Webkit-background-clip + text-shadow FAILI figured this might be a bug, but since -webkit-background-clip has been around since 2006, I decided it probably isn’t, and investigated further.

What’s really happening, is that – because the text is transparent (and it needs to be, so as not to hide the clipped background) – the text-shadow shows ‘underneath’ the transparent text, but on top of the clipped background, hence the above ugliness. How to fix this?

<span>, meet <h1>

We need a workaround. To create the effect – background-clipped text, with a white inner shadow and a dark drop shadow – we’ll need two elements with exactly the same CSS style and content, with only a few properties different. One will have the background-clip, and will lie on top of the other, which will have the shadows. <span>, meet <h1>:

h1,
span.clip-me {
	font: normal 152px "ChunkFiveRegular";
	position:absolute;
	top:64px;
	left:0;
	-webkit-text-fill-color:transparent;
}
h1 {
	text-shadow:-1px -1px 0 #fff, 5px 6px 0 #2d0202;
	z-index:5;
}
span.clip-me {
	background:url('text-bg.jpg');
	-webkit-background-clip:text;
	z-index:10;
}
span.clip-me:after {
	content: 'CSS3';
}

And the markup:

<div id="css3kthx">
	<h1>CSS3</h1>
	<span class="clip-me"></span>
</div><!-- #css3kthx -->

Now, you probably want to know what’s going on here (unless you worked it out already – top marks.)

The <h1> and the <span> have exactly the same font-size, font-family, and color (transparent). (NB: I’ve already used a CSS Reset script to make sure they’re exactly the same.) They’re also both set to position:absolute so they lie directly on top of one another.

To save putting the same text (“CSS3″) in the markup twice – and since I figured “Hey, we’re already abusing a bunch of under-supported properties, why not have one more!” – we’ll use the :after ‘pseudo-selector’ to insert content directly after the span. (Really it’s only IE that doesn’t support :after, but this isn’t really an IE tutorial. There’ll be IE tutorials… but this isn’t one of ‘em.)

So, we’ve got a full <h1>, and an empty <span>, whose content will be inserted via CSS. The <span> will have the background-clip, and be displayed on top (hence the higher z-index). The <h1> will have the text-shadow and will sit under the <span>, so as not to hide the background.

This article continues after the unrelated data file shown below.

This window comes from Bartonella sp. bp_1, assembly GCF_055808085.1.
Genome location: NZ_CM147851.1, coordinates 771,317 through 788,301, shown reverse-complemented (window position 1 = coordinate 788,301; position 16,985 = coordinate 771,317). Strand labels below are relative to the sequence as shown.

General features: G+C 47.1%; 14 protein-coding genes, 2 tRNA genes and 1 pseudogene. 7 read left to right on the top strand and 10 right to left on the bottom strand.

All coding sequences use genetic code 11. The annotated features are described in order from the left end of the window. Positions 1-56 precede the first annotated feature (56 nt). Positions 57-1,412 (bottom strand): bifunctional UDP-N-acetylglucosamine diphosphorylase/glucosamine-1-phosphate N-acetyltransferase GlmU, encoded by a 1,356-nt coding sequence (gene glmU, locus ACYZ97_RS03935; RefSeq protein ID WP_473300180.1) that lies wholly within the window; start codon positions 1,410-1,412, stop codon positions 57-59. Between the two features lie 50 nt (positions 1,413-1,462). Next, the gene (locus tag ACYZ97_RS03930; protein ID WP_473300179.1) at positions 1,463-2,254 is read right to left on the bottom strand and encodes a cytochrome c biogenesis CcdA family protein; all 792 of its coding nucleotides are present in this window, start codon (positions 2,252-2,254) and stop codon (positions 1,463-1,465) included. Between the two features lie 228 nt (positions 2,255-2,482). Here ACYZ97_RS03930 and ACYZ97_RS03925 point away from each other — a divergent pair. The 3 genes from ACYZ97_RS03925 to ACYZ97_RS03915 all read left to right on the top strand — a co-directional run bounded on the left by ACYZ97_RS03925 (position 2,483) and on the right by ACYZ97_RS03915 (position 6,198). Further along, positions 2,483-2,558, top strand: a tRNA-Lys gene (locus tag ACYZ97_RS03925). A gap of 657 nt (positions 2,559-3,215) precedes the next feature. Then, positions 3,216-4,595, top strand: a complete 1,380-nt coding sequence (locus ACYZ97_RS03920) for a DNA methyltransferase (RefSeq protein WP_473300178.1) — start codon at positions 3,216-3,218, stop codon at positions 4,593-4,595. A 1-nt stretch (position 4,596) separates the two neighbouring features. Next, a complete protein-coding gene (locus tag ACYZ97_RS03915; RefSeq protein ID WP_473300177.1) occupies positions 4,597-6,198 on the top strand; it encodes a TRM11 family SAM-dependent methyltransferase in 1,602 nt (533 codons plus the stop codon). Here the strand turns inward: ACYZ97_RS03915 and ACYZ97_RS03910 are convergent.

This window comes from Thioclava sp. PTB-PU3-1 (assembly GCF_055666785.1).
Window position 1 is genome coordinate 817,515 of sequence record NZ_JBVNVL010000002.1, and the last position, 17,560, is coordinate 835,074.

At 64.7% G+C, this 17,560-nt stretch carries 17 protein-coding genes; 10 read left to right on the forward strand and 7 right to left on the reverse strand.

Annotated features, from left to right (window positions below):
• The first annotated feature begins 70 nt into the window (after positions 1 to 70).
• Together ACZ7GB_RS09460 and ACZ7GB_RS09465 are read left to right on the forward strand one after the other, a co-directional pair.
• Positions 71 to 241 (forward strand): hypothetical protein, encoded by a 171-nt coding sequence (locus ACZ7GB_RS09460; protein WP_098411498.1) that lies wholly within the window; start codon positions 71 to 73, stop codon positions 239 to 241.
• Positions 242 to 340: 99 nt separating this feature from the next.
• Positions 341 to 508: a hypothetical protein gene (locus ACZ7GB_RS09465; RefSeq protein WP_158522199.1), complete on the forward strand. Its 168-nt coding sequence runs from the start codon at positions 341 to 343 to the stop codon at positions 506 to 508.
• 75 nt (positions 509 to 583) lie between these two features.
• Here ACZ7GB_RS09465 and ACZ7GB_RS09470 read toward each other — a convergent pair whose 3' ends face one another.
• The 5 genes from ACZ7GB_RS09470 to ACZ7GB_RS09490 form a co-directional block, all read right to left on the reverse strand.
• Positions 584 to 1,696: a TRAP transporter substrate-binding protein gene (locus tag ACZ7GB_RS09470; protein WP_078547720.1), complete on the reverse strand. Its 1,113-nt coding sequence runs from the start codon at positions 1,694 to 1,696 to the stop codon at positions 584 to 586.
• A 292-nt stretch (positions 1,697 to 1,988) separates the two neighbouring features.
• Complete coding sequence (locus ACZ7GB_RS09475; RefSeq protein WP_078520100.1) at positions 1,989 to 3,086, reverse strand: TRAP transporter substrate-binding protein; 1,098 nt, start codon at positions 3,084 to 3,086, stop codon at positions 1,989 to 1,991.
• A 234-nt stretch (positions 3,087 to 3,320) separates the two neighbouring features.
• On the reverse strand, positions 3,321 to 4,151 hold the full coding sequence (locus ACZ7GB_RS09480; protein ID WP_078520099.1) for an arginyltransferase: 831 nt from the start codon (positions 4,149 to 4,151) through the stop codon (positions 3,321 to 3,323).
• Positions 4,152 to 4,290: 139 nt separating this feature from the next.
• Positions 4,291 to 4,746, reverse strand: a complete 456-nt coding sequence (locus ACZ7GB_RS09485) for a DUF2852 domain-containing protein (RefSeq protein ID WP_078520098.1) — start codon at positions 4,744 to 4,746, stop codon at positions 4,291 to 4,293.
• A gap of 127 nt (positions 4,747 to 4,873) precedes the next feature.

Since text-shadow doesn’t support inset shadows, we’ll just use a -1px -1px white shadow to push a 1px white shadow to the top right of the text, which gives roughly the same effect.

Finito! (or: The Big Reveal)

As promised, here’s the finished version (full code below!) – click the image to visit the demo page. If you skipped to here, and you’re interested to know how this was done, it’s explained step-by-step above.

If you’re not using Safari or Chrome, please do switch over to either of them before trying out this demo:

Finito - This design is now 100% CSS3 with background-clip and @font-face!Image not loading? Check out the demo here.

The Code & Downloads

Here’s the (semi-)full code for the above tutorial. It’s also all available as a download, with all the CSS, HTML, images and webfonts included, for you to play around with.

The HTML

<body>
	<div class="container">
		<div id="css3kthx">
			<span class="stroke-me top">This design is now 100%</span>
			<h1>CSS3</h1>
			<span class="clip-me"></span>
			<span class="stroke-me">with background-clip   @font-face!</span>
		</div><!-- #css3kthx -->
	</div><!-- .container -->
</body>

The CSS

/* NB: @font-face rules not included here - download the free .zip to get it all! */
/* Page setup: */
body {
	background:url('images/bg.jpg');
	font:14px "Helvetica Neue", Helvetica, Arial, sans-serif;
	text-rendering: optimizeLegibility;
}
.container {
	width:400px;
	margin:0 auto;
}
/* Demo-specific styles */
#css3kthx {
	position:relative;
	margin-top:120px;
	height:245px;
}
h1,
span.clip-me {
	font:normal 152px "ChunkFiveRegular";
	-webkit-text-fill-color:transparent;
	position:absolute;
	top:64px;
	left:0;
}
h1 {
	text-shadow:-1px -1px 0 #fff, 5px 6px 0 #2d0202;
	z-index:5;
}
span.clip-me {
	background:url('images/text-bg.jpg');
	-webkit-background-clip:text;
	z-index:10;
}
span.clip-me:after {
	content: 'CSS3';
}
span.stroke-me {
	display:block;
	font:55px "SFBurlingtonScriptBold";
	word-spacing:-0.15em;
	color:#fff;
	-webkit-text-stroke:2px rgba(0,0,0,0.7);
	position:absolute;
	left:2px;
	bottom:0;
}
span.stroke-me.top {
	font-size:74px;
	word-spacing:-0.12em;
	top:0;
}

Download:

That just about clears everything up. I’ll add something on to this later with regards to cross-browser fallbacks.

Thanks for your time!

Joss

6 thoughts on “Fun with -webkit-background-clip and @font-faceadd yours
  1. Pingback: October’s Best Resources for CSS3

  2. Pingback: Experiments with background-clip: text | Templates, Scripts, CMS, Graphics, Fonts, Flash, E-Books, 3D, Tutorials, Wallpapers.

  3. Hi Joss

    Thx for the tutorial. I have struggled for a very long time with this. I followed your tutorial and put it into my documents, but it won’t work. The shadow is placed under the text as you can see on my website. Do you have any idea of what causes this mistake?

    Thx
    Marc

  4. This is not getting enough love. Great write-up on a awesome technique.

  5. I usually do not leave a lot of remarks, however i did a few
    searching and wound up here Fun with -webkit-background-clip and @font-face.

    And I actually do have a couple of questions for you if it’s allright. Could it be only me or does it seem like a few of these responses appear like they are left by brain dead people? :-P And, if you are posting at other online social sites, I’d like to follow everything fresh you have to post.
    Could you list of all of your shared sites
    like your Facebook page, twitter feed, or linkedin profile?